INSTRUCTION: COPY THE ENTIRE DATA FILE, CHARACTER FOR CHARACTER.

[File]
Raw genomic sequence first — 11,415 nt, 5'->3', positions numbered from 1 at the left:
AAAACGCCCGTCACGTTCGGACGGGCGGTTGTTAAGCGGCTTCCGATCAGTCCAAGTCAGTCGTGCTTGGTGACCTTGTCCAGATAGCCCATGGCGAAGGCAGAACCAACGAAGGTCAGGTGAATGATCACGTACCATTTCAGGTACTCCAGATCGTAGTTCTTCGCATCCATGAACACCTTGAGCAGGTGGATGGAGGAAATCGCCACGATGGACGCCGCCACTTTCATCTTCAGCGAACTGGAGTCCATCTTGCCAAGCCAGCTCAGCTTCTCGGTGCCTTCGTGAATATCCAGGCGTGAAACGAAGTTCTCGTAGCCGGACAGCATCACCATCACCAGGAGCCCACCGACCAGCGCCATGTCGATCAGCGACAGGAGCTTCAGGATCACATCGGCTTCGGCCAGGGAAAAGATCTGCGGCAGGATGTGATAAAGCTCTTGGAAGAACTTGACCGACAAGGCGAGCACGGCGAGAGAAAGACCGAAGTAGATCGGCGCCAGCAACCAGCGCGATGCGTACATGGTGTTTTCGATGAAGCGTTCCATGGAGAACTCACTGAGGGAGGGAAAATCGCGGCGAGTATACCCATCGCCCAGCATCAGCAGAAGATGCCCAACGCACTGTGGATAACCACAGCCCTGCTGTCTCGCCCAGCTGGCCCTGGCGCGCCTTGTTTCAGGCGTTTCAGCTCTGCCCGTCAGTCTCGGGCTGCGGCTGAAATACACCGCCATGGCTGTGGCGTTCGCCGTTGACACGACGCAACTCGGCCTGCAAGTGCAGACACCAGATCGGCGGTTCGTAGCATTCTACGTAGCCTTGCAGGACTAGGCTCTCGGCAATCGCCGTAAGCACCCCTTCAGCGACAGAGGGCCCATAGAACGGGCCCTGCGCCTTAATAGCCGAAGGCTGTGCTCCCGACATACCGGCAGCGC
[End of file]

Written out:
Raw genomic sequence first — 11,415 nt, 5'->3', positions numbered from 1 at the left:
AAAACGCCCGTCACGTTCGGACGGGCGGTTGTTAAGCGGCTTCCGATCAGTCCAAGTCAGTCGTGCTTGGTGACCTTGTCCAGATAGCCCATGGCGAAGGCAGAACCAACGAAGGTCAGGTGAATGATCACGTACCATTTCAGGTACTCCAGATCGTAGTTCTTCGCATCCATGAACACCTTGAGCAGGTGGATGGAGGAAATCGCCACGATGGACGCCGCCACTTTCATCTTCAGCGAACTGGAGTCCATCTTGCCAAGCCAGCTCAGCTTCTCGGTGCCTTCGTGAATATCCAGGCGTGAAACGAAGTTCTCGTAGCCGGACAGCATCACCATCACCAGGAGCCCACCGACCAGCGCCATGTCGATCAGCGACAGGAGCTTCAGGATCACATCGGCTTCGGCCAGGGAAAAGATCTGCGGCAGGATGTGATAAAGCTCTTGGAAGAACTTGACCGACAAGGCGAGCACGGCGAGAGAAAGACCGAAGTAGATCGGCGCCAGCAACCAGCGCGATGCGTACATGGTGTTTTCGATGAAGCGTTCCATGGAGAACTCACTGAGGGAGGGAAAATCGCGGCGAGTATACCCATCGCCCAGCATCAGCAGAAGATGCCCAACGCACTGTGGATAACCACAGCCCTGCTGTCTCGCCCAGCTGGCCCTGGCGCGCCTTGTTTCAGGCGTTTCAGCTCTGCCCGTCAGTCTCGGGCTGCGGCTGAAATACACCGCCATGGCTGTGGCGTTCGCCGTTGACACGACGCAACTCGGCCTGCAAGTGCAGACACCAGATCGGCGGTTCGTAGCATTCTACGTAGCCTTGCAGGACTAGGCTCTCGGCAATCGCCGTAAGCACCCCTTCAGCGACAGAGGGCCCATAGAACGGGCCCTGCGCCTTAATAGCCGAAGGCTGTGCTCCCGACATACCGGCAGCGC